When a deal couldn’t be reached with current owners of the building, though, Crown Hydro amended its plan — with Park Board encouragement — to locate the turbines on land owned by the Park Board near the former Fuji-Ya Restaurant. After FERC ruled that eminent domain powers that are sometimes available to help power projects could not be used against parkland (and after negotiations between Crown and the park board failed), that request was denied by FERC in 2005.
The current proposal would place the turbine and powerhouse underground on Army Corps of Engineers property adjacent to the lock control building. An intake structure would be located on the riverbank side of the guide wall at the lock facility. After passing through the turbines, 40 feet below ground, water would flow through a new 16-foot diameter conduit that would snake beneath the Corps property and the approaches to the Stone Arch Bridge before being discharged back into the river.
Hawks said he doesn’t fault the Park Board for not agreeing to the earlier plan, saying it lacks staff expertise that would have increased its comfort with overseeing a hydro project. “It’s the opposite with the Corps,” Hawks said. “They’ve done this all over the country. That’s why we feel good about it.”
Hawks said that once built, visitors to the area “won’t even notice” the facility. The turbines are vibration free and can’t be heard over the flow of the water. Crown has an agreement to sell the power generated — enough to power more than 2,000 homes — to Xcel Energy, which operates a generating facility on the east bank of the falls.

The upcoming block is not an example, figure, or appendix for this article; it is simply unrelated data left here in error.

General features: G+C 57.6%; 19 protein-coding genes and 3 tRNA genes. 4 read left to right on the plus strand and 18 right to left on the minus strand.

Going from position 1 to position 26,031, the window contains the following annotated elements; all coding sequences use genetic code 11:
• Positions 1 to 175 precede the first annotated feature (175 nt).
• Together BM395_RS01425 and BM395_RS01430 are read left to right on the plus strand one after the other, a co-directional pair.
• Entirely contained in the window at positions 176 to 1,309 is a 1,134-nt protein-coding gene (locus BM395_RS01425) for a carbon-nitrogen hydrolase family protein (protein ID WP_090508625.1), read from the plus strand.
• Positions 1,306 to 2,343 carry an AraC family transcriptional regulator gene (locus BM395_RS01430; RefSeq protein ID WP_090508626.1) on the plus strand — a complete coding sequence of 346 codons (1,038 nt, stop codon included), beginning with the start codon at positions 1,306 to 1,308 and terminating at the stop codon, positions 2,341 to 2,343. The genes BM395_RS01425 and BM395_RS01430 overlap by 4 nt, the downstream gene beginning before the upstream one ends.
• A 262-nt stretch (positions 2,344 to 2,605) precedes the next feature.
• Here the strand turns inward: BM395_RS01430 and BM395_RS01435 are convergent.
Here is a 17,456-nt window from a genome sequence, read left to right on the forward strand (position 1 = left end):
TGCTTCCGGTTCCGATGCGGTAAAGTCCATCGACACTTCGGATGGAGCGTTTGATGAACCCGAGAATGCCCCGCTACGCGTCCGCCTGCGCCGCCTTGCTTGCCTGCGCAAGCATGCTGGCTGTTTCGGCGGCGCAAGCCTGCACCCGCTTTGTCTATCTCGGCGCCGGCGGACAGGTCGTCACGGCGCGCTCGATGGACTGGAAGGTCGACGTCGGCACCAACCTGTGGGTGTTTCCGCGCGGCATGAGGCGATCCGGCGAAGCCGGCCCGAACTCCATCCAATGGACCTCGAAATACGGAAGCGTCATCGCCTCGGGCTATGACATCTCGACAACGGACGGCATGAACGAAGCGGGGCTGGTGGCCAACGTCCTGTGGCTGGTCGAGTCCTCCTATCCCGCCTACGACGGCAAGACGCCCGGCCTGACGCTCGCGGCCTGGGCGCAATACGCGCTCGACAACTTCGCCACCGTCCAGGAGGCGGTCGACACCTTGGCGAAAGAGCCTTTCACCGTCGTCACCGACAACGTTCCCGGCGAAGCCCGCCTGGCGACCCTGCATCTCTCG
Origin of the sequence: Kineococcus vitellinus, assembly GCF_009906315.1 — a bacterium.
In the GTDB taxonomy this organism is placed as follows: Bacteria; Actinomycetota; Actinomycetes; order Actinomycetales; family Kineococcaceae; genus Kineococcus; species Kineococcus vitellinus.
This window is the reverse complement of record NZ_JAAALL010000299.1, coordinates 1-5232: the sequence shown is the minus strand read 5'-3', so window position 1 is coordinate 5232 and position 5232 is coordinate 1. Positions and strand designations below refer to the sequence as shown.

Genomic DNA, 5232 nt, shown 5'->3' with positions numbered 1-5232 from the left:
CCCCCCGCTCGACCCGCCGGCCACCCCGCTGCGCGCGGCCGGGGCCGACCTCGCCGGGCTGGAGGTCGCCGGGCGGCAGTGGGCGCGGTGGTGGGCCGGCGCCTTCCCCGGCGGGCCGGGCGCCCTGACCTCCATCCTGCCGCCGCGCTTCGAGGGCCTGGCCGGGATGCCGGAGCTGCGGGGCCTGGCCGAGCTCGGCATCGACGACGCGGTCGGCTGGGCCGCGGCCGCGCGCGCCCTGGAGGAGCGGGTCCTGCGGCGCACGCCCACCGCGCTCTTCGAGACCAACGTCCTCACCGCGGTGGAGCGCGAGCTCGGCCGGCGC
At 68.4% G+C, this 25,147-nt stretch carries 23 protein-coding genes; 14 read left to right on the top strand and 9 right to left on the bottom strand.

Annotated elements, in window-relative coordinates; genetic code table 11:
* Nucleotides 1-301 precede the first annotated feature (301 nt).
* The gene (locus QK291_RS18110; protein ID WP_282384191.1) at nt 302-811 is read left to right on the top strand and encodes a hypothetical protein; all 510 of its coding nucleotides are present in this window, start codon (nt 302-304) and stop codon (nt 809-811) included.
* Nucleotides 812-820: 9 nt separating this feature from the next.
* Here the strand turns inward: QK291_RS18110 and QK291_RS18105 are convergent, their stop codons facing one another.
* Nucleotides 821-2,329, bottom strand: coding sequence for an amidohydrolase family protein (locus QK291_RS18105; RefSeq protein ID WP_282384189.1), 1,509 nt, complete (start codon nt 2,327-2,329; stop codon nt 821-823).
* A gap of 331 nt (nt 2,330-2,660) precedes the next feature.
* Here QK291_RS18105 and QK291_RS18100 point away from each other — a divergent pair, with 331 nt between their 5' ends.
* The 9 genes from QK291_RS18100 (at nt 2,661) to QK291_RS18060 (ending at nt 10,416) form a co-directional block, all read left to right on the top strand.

Hawks said he is prepared to answer the questions raised by commenters and FERC.
“That’s as it should be,” Hawks said. “But I can’t imagine there’s anything that would be a show-stopper.” If FERC gives approval, the $10 million project could be completed in six months. The turbine and generators have already been purchased, he said.
Other projects also proposed
Another proposal to use water power for electricity is coming from the redeveloper of the Pillsbury A Mill, this one using the power generated to provide electricity to the new artists lofts being completed there. Another proposal to put turbines inside the lock, which closed to navigation in June, has been rejected by FERC but applicant Symphony Hydro is reapplying.
The Crown project has the support of the Minneapolis Regional Labor Federation, according to Crown’s website, and has attracted kind words from some environmentalists. Opponents, however, have both procedural and substantive objections.
Doug Verdier, of Minneapolis Park Watch, wrote that the project has changed so much since 1999 that Crown should be required to start with a new application and not be allowed to amend that earlier license. “It clearly is a new project and, as FERC has pointed out repeatedly, it should be submitted as a new project,” Verdier wrote on the Park Watch website. “An amendment of the existing license is not appropriate.”
The Park Board wrote in 2013 that “Crown’s latest attempt to style a completely new project as a license ‘amendment’ is disingenuous at best. Crown has proposed a completely new project on a new site that requires a new headrace, tunnel and tailrace and it should be considered as such.”
The Downtown Minneapolis Neighborhood Association is also opposed the project, partly because Crown’s existing license allows much larger diversions of river water than the company is now proposing. In a letter to FERC, the group also expresses worries about damage to the Stone Arch Bridge from tunneling through the sandstone and limestone. Both a dry falls and a damaged bridge could threaten one of the city’s tourist attractions, which has undergone massive and expensive renovation and restoration since the original license was granted, the neighborhood group states.
Given that the group thinks there should be a new license application, plus its belief that Crown hasn’t been meeting FERC requirements and deadlines “and taking into account the actual and potential negative impact on the #1 tourist attraction in Minneapolis, the public good would be best served by terminating the existing Crown Hydro License,” wrote association board chair Chad DiDonato in November.